In 2006, Cody Camp of Colchester was 6 years old. He loved baseball and was a diehard Red Sox fan.

He could often be found wearing a Red Sox cap and a Manny Ramirez shirt. He was also especially fond of his autographed photo of 1970′s Red Sox pitcher Luis Tiant.

But suddently Cody became a big fan of modern-day pitcher Jon Lester. They had something in common. They both were diagnosed with lymphoma, a form of cancer. Specifically, Cody was diagnosed with Burkitt ‘s lymphoma, a fast-growing form of non-Hodgkin’s lymphoma. However, he and his family were optimistic as more than half of people diagnosed with the cancer survive.

Lester survived his cancer and became one of the best pitchers on the team.

“Lester’s story gave Cody a lot of hope,” said Paul Iannaccone, an attorney at RisCassi & Davis, the family’s lawyer in the medical malpractice case that followed. Iannaccone said Cody had just finished his t-ball season when he went to the hospital for his first go-round of chemotherapy.

Cody was then released from the hospital but soon went back in a second time for another round of chemotherapy. Tragically, just seven weeks after his diagnosis, he was dead. But his parents didn’t turn inward in their grief. Instead, they made an investment that could help countless other boys like their son beat the horrible disease.

‘Really Curable”

After Cody’s death, Donald and Patricia Camp hired Iannaccone and filed a lawsuit.

It never went to trial. Instead, there was a confidential settlement. So no one will reveal just who were the negligent parties or what exactly went wrong. Iannaccone would not even say what hospital treated Cody, but according to the boy’s obituary, he died at the Connecticut Children’s Medical Center in Hartford.

“During the course of his treatment for Burkitt’s lymphoma and after the family was told that he was responding well, Cody passed suddenly,” said Iannaccone. The lawyer characterized the lymphoma as “a really curable childhood cancer” and that there are “well-established protocol” for that treatment.

To bolster the malpractice claim, Iannaccone hired a well-respected doctor in the field, Dr. Mitchell Cairo, chief of pediatric hematology, oncology and stem cell transplantation at New York Medical College. Cairo chaired the research study group that developed the chemotherapy protocol used to treat Cody.

He’s a leading international researcher in the field of children’s cancer, having published more than 275 articles and given more than 850 national and international presentations, according to biographical information submitted for a 2011 medical conference.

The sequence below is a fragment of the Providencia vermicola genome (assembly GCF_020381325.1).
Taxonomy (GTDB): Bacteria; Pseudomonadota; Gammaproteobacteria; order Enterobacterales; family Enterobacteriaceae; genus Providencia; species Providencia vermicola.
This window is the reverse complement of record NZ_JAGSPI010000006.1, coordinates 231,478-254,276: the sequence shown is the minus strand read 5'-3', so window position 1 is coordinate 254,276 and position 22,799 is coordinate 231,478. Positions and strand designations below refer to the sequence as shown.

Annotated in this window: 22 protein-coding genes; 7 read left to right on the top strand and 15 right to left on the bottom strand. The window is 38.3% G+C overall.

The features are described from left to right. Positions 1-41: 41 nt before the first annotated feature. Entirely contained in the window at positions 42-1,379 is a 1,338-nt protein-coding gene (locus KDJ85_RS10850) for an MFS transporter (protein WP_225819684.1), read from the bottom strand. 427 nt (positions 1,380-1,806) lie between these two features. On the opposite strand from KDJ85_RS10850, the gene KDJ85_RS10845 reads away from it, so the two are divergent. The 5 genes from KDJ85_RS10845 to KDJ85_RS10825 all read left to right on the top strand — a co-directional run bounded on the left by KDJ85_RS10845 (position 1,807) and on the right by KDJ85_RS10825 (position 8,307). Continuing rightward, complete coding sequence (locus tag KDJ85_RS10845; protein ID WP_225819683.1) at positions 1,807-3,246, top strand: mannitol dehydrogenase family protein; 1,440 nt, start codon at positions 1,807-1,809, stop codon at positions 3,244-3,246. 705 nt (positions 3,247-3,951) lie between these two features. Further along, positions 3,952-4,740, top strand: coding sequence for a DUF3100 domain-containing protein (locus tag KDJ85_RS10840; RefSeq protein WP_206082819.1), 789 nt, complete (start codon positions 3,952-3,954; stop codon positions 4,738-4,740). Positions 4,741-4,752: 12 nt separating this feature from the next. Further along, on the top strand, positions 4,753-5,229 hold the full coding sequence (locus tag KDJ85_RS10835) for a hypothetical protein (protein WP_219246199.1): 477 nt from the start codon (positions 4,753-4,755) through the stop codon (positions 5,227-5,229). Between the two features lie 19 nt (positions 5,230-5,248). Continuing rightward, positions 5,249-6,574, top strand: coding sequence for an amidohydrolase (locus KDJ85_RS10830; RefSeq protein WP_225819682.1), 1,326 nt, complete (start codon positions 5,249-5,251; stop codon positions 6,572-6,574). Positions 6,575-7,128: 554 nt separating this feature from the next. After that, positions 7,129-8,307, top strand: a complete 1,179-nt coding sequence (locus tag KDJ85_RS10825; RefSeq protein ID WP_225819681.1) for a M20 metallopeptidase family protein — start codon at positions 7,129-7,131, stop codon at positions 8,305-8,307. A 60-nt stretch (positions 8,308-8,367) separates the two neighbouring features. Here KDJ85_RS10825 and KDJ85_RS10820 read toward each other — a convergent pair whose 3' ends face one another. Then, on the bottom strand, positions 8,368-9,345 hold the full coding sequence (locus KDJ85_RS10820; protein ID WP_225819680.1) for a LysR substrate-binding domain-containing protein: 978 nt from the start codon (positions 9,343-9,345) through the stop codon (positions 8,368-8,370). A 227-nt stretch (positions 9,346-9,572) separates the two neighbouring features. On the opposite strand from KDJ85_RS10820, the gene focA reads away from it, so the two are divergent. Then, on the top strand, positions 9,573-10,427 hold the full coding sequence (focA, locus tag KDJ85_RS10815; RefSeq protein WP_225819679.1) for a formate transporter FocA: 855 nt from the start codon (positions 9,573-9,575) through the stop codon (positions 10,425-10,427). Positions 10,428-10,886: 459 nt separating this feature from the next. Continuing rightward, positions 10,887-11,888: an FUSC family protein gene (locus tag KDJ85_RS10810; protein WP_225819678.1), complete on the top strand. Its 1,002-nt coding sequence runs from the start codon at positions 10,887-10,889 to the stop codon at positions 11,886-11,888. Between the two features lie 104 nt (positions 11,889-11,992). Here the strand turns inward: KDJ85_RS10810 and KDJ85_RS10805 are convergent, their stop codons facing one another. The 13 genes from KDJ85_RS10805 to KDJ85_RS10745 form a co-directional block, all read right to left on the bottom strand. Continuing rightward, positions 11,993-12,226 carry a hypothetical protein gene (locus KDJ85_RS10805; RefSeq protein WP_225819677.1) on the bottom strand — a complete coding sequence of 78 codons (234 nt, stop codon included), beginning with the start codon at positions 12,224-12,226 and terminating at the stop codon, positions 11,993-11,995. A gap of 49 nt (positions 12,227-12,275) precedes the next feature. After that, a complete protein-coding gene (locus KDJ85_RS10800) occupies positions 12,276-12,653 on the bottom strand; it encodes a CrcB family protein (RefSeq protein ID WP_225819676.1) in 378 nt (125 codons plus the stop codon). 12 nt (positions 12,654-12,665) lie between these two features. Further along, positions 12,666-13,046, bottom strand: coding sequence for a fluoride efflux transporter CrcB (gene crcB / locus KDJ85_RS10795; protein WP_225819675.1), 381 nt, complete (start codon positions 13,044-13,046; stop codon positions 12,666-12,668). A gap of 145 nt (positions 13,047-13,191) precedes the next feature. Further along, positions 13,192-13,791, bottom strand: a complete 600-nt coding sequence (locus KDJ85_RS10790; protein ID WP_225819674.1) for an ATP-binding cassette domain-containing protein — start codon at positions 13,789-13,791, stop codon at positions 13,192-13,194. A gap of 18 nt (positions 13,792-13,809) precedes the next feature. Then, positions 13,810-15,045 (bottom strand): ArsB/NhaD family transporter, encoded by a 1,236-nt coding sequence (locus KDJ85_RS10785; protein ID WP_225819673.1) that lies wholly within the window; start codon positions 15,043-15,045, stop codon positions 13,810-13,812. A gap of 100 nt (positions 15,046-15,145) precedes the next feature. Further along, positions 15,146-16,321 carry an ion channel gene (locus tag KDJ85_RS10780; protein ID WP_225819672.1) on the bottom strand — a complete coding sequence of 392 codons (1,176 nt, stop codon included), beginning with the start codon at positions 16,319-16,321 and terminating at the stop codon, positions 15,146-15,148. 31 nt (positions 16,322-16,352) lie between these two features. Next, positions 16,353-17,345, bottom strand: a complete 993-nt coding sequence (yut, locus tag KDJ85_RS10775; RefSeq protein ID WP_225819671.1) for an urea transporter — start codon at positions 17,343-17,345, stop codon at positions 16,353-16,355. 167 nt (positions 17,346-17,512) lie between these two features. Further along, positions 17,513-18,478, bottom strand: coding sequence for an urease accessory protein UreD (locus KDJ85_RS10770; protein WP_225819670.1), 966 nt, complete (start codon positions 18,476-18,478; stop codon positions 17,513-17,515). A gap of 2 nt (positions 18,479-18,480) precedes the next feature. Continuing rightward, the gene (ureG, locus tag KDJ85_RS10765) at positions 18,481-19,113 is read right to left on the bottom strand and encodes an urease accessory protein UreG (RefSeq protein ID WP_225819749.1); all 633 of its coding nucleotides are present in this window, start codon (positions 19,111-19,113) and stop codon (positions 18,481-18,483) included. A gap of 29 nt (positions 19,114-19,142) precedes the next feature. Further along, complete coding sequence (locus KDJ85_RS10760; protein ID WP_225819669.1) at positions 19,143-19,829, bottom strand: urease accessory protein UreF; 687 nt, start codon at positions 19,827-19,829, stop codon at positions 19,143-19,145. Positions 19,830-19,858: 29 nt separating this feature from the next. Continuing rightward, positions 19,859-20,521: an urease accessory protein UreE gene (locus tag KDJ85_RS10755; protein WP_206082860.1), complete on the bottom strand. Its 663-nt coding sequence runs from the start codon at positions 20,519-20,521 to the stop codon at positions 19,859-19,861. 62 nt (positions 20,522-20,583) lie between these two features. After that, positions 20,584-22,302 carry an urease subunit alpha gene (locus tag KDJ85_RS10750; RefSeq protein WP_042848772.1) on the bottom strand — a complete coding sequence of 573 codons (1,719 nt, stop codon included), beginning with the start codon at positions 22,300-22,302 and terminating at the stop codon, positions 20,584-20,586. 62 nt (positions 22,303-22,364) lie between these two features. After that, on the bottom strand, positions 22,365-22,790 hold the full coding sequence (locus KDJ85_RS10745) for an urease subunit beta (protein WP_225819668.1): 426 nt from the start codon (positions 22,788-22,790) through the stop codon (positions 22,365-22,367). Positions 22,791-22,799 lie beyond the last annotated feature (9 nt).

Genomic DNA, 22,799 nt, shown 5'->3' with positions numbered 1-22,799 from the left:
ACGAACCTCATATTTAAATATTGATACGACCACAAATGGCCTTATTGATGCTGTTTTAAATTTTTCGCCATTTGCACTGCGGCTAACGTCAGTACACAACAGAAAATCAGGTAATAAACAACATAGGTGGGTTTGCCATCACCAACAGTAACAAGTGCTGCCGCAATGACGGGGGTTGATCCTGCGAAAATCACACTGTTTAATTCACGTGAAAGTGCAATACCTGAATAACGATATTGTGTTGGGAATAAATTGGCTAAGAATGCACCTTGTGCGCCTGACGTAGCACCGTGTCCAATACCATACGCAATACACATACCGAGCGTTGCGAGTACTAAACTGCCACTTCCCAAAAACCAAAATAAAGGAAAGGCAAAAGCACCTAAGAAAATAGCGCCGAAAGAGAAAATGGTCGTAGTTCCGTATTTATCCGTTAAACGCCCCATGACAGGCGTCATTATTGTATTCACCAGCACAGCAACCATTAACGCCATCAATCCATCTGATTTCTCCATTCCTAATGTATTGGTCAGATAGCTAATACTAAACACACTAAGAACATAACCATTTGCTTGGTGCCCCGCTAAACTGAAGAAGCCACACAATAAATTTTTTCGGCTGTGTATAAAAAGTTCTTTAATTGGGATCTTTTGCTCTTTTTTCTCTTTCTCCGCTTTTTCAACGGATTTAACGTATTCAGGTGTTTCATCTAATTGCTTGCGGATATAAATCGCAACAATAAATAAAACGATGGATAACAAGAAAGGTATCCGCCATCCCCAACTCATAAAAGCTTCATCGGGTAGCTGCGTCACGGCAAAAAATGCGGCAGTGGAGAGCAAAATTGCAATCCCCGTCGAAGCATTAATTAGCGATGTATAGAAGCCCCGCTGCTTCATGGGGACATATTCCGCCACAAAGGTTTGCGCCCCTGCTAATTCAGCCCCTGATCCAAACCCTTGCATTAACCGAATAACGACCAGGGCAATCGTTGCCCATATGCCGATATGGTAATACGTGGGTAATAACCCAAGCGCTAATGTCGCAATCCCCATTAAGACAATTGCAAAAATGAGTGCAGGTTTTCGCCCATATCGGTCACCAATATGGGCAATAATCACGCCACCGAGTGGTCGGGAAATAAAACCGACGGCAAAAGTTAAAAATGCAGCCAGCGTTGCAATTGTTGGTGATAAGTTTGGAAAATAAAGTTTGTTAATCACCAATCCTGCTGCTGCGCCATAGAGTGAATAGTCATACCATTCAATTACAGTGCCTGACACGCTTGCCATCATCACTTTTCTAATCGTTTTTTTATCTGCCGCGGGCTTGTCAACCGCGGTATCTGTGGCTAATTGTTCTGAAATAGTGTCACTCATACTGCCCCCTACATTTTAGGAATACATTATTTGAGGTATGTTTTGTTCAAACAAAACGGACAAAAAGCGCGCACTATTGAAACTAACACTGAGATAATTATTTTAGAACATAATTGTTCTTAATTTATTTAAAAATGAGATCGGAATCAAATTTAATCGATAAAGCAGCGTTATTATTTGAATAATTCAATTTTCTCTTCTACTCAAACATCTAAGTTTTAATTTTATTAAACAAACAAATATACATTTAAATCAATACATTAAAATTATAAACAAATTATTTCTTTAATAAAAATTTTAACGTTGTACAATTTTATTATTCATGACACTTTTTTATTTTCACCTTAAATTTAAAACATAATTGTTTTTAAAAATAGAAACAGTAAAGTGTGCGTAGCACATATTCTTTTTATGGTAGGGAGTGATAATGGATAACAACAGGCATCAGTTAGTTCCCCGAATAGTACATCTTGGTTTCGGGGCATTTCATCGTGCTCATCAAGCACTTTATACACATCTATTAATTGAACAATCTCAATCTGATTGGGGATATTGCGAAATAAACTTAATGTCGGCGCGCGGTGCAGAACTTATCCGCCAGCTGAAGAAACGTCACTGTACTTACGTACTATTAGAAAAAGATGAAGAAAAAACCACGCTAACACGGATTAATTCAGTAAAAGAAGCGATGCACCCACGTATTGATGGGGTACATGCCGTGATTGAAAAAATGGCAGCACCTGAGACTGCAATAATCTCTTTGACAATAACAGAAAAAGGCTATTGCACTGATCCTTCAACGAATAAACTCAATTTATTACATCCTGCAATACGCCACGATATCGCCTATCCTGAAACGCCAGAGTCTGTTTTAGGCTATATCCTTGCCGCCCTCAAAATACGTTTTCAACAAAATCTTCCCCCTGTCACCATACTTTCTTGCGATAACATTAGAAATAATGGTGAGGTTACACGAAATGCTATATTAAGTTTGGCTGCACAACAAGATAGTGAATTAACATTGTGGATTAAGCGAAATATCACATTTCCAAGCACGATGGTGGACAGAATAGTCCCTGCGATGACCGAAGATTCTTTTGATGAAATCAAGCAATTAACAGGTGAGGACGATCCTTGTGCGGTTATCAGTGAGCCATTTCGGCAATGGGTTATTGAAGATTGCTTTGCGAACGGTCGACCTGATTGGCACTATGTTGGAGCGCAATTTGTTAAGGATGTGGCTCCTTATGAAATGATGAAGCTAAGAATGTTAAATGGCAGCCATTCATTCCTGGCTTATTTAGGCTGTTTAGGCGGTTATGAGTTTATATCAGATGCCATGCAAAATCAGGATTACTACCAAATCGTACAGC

Cairo’s testimony led to a “significant” medical malpractice settlement for the Camp family, said Iannaccone.

Now the family is trying to make a positive out of their tragic loss and have donated a portion of the settlement proceeds – $300,000 to be exact – so Cairo and his colleagues can better understand the cancer that took Cody’s life. Specifically, the money will go to fund a fellowship that will pay for an additional researcher at New York Medical College.

The Camp family’s decision to fund the fellowship wasn’t simply out of appreciation for Cairo’s help in their malpractice case. It was also because Cairo risked his professional career to testify. Iannaccone said Cairo lost the chairmanship of a nationally recognized children’s cancer research group because of his decision to help the Camp family.

“Tremendous pressure was brought to bear on Dr. Cairo by various groups he belongs to, to not help us,” said Iannaccone. “I’m not entirely certain who was behind the pressure but Dr. Cairo definitely felt it. Having spoken to him on the phone when it was about to happen, he was pretty blindsided by it.”

Iannaccone said he’s noticed a trend with physicians leery of testifying in malpractice cases because of possible retaliation.

“I don’t have any data or evidence to support that but when you see it happen again and again a doctor essentially steered off a case by people on committees they belong to, physician organizations they belong to, you have to believe something’s going on behind the scenes and in this case I know it happened,” said Iannaccone.

The fellowship is just now up and running. Cairo will oversee a Ph.D. or physician he designates to research specific cancers effecting children, like Burkitt’s lymphoma. The fellowship is scheduled to run through 2018.

“I think I’ve had a number of occasions where clients have started foundations and the like,” said Iannaccone. “I’ve never had the combination of what happened to Dr. Cairo and the charitable contribution tying together.”•